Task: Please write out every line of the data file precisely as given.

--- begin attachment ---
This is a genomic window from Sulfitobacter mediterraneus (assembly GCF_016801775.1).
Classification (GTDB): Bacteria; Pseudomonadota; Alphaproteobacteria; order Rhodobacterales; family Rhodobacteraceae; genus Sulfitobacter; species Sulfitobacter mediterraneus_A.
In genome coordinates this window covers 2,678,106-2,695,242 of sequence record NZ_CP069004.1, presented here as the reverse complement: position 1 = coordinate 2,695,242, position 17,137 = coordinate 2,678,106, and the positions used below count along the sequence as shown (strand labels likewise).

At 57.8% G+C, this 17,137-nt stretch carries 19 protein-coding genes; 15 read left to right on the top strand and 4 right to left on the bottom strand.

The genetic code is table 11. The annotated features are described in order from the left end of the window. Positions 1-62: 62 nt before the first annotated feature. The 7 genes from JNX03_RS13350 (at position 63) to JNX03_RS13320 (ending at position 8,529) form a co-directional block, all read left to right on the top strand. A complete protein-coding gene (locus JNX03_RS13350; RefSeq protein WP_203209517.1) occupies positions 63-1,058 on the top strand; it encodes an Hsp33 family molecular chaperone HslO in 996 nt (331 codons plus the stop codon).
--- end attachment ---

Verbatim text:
This is a genomic window from Sulfitobacter mediterraneus (assembly GCF_016801775.1).
Classification (GTDB): Bacteria; Pseudomonadota; Alphaproteobacteria; order Rhodobacterales; family Rhodobacteraceae; genus Sulfitobacter; species Sulfitobacter mediterraneus_A.
In genome coordinates this window covers 2,678,106-2,695,242 of sequence record NZ_CP069004.1, presented here as the reverse complement: position 1 = coordinate 2,695,242, position 17,137 = coordinate 2,678,106, and the positions used below count along the sequence as shown (strand labels likewise).

At 57.8% G+C, this 17,137-nt stretch carries 19 protein-coding genes; 15 read left to right on the top strand and 4 right to left on the bottom strand.

The genetic code is table 11. The annotated features are described in order from the left end of the window. Positions 1-62: 62 nt before the first annotated feature. The 7 genes from JNX03_RS13350 (at position 63) to JNX03_RS13320 (ending at position 8,529) form a co-directional block, all read left to right on the top strand. A complete protein-coding gene (locus JNX03_RS13350; RefSeq protein WP_203209517.1) occupies positions 63-1,058 on the top strand; it encodes an Hsp33 family molecular chaperone HslO in 996 nt (331 codons plus the stop codon).